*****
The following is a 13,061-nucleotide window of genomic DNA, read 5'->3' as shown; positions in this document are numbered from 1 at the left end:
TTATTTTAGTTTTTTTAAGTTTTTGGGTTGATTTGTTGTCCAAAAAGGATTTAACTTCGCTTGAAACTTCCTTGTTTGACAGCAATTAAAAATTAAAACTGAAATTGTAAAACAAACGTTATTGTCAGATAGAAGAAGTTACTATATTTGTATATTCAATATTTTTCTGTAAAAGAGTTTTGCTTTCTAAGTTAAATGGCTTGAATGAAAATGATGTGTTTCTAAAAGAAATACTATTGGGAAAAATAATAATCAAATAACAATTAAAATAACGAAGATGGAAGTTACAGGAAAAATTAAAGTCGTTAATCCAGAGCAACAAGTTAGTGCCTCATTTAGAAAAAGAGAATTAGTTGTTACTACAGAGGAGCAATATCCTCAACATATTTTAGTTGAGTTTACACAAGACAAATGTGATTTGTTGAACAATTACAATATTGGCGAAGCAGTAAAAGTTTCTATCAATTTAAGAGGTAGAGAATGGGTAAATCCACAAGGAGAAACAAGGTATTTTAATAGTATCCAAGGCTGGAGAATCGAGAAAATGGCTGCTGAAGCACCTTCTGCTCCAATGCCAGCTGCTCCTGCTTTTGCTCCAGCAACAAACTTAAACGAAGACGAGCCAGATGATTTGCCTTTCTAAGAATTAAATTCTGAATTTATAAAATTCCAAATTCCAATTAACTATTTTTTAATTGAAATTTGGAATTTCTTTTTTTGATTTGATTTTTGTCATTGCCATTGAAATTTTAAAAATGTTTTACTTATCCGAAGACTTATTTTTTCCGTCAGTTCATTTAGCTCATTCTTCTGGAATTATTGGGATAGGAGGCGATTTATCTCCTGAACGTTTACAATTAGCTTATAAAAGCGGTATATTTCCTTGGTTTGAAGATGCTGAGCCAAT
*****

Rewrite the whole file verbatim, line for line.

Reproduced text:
The following is a 13,061-nucleotide window of genomic DNA, read 5'->3' as shown; positions in this document are numbered from 1 at the left end:
TTATTTTAGTTTTTTTAAGTTTTTGGGTTGATTTGTTGTCCAAAAAGGATTTAACTTCGCTTGAAACTTCCTTGTTTGACAGCAATTAAAAATTAAAACTGAAATTGTAAAACAAACGTTATTGTCAGATAGAAGAAGTTACTATATTTGTATATTCAATATTTTTCTGTAAAAGAGTTTTGCTTTCTAAGTTAAATGGCTTGAATGAAAATGATGTGTTTCTAAAAGAAATACTATTGGGAAAAATAATAATCAAATAACAATTAAAATAACGAAGATGGAAGTTACAGGAAAAATTAAAGTCGTTAATCCAGAGCAACAAGTTAGTGCCTCATTTAGAAAAAGAGAATTAGTTGTTACTACAGAGGAGCAATATCCTCAACATATTTTAGTTGAGTTTACACAAGACAAATGTGATTTGTTGAACAATTACAATATTGGCGAAGCAGTAAAAGTTTCTATCAATTTAAGAGGTAGAGAATGGGTAAATCCACAAGGAGAAACAAGGTATTTTAATAGTATCCAAGGCTGGAGAATCGAGAAAATGGCTGCTGAAGCACCTTCTGCTCCAATGCCAGCTGCTCCTGCTTTTGCTCCAGCAACAAACTTAAACGAAGACGAGCCAGATGATTTGCCTTTCTAAGAATTAAATTCTGAATTTATAAAATTCCAAATTCCAATTAACTATTTTTTAATTGAAATTTGGAATTTCTTTTTTTGATTTGATTTTTGTCATTGCCATTGAAATTTTAAAAATGTTTTACTTATCCGAAGACTTATTTTTTCCGTCAGTTCATTTAGCTCATTCTTCTGGAATTATTGGGATAGGAGGCGATTTATCTCCTGAACGTTTACAATTAGCTTATAAAAGCGGTATATTTCCTTGGTTTGAAGATGCTGAGCCAAT